Ingres died of pneumonia in January of 1867, at the age of 86, having kept his faculties until the last. He is interred in the Pere Lachaise Cemetery in Paris, in a tomb sculpted by his student Jean-Marie Bonnassieux. He bequeathed the contents of his studio, a number of major paintings, over 4000 drawings, and his violin to the city museum of Montauban, now called the Musée Ingres.

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A sketch that shows the technical expertise of Ingres' drawing skills:

Portrait of Victor Baltard's wife and daughter Paule.



Portrait of Baltard's wife and child by Ingres


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Have you heard of Ingres or know his work? Did you know of the animosity between Ingres and Delacroix? Do you like the Neoclassical style better than the Romantic? (Both styles took liberties with the image and its presentation, in the interest of art.)


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Brought to you by the A to Z Blog Challenge 2014 Team and the originator: Lee of Tossing it Out. Click the A to Z list of participants and read on. Hope to see you again throughout the blogfest!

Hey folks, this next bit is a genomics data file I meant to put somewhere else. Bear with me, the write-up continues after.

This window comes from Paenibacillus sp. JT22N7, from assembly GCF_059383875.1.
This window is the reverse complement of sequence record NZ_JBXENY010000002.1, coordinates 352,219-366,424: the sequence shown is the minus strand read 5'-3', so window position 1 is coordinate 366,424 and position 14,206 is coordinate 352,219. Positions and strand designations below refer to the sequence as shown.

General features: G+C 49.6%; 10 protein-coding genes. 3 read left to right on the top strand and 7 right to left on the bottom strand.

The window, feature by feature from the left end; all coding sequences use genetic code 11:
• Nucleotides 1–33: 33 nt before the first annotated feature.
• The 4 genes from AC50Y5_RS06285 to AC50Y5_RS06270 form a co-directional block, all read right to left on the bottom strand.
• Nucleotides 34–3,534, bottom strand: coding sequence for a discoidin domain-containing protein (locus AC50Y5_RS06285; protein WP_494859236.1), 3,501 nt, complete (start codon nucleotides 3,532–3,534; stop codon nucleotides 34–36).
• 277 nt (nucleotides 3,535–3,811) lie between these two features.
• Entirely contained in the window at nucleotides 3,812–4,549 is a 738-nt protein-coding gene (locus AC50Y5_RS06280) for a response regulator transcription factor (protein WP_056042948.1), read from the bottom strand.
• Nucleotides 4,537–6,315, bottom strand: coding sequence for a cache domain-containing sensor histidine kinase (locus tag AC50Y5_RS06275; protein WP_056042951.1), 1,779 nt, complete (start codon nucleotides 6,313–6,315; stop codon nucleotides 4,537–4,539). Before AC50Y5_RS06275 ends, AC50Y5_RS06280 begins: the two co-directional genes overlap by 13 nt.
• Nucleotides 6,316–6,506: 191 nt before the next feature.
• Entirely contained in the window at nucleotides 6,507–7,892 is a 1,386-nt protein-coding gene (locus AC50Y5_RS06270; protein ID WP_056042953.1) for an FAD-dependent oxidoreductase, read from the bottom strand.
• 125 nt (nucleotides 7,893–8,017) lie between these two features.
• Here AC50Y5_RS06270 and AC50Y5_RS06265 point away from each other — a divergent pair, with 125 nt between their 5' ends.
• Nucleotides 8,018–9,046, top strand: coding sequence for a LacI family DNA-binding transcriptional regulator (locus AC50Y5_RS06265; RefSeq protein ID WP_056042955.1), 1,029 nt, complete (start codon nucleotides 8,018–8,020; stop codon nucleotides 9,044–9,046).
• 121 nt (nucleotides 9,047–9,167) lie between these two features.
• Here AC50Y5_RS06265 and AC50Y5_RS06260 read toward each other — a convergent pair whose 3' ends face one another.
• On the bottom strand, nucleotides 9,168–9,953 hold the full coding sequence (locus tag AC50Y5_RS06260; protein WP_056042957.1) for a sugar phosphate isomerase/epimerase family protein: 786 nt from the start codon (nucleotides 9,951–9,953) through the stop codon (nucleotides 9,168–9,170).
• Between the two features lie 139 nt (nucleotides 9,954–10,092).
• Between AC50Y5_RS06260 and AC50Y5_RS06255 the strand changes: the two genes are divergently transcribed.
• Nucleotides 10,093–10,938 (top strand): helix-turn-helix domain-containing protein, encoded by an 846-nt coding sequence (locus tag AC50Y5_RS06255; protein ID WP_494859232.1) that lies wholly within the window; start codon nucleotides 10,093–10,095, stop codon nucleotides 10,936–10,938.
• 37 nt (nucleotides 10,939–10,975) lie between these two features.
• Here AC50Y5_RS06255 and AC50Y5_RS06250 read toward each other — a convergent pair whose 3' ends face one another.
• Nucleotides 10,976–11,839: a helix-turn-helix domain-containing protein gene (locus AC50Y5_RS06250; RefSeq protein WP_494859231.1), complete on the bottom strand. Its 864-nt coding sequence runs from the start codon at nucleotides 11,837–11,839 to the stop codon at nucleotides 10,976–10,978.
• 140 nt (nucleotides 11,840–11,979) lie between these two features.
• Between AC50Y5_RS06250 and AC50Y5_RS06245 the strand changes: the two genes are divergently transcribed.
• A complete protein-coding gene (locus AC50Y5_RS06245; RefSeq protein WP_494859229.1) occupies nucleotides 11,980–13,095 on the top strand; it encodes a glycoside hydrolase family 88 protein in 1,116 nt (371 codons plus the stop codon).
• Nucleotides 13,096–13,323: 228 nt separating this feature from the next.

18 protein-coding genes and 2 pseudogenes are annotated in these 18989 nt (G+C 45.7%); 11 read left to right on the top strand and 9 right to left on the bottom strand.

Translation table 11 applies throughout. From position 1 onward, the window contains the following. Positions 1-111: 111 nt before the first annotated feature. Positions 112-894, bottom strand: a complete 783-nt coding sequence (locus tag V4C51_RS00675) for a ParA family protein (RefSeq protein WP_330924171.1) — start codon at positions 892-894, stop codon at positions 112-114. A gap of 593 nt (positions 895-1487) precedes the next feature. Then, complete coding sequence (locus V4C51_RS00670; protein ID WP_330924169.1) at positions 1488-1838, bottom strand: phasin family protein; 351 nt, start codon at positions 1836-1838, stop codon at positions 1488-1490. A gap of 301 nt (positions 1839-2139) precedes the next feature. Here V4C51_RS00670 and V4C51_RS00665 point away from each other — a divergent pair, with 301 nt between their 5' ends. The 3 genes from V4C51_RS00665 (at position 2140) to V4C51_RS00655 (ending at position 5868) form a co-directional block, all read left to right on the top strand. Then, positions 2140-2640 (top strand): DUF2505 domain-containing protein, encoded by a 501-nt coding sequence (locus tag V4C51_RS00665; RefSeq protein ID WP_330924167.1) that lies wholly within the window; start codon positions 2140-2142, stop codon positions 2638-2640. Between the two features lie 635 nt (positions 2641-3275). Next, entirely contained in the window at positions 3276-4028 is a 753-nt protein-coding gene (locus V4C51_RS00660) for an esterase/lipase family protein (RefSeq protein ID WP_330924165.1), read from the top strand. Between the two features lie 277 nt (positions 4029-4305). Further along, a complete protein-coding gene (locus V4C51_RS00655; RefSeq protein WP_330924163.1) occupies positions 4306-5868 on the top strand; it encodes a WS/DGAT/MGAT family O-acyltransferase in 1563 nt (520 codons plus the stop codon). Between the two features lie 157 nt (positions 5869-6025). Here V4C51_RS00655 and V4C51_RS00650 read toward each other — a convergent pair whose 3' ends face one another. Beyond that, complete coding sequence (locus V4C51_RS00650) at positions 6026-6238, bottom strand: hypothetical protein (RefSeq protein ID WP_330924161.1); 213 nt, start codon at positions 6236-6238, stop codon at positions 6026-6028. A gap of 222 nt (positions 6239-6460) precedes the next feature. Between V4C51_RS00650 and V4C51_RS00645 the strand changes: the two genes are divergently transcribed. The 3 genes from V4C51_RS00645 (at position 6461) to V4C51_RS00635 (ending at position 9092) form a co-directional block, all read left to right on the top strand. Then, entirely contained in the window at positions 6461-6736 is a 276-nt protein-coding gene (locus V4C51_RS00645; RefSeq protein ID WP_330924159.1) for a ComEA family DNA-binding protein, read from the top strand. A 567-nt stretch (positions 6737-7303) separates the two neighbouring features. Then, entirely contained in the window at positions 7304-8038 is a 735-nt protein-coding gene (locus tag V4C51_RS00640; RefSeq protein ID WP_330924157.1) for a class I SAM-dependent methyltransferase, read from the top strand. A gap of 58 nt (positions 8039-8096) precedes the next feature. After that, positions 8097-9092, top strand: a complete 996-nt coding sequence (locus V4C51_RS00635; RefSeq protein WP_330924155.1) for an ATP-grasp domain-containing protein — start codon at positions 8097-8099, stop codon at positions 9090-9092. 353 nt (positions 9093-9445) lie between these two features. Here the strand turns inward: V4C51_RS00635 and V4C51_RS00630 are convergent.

A to Z Blog Challenge 2014



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References:

Image Credits

http://en.wikipedia.org/wiki/Jean_Auguste_Dominique_Ingres - Wiki on Ingres, with some example of his work

Images: 1) Self-Portrait at 24, and 2) Portrait of Baltard's wife and child.
 Same public domain details for both images.

This is a file from the Wikimedia Commons.
This is a faithful photographic reproduction of a two-dimensional, public domain work of art.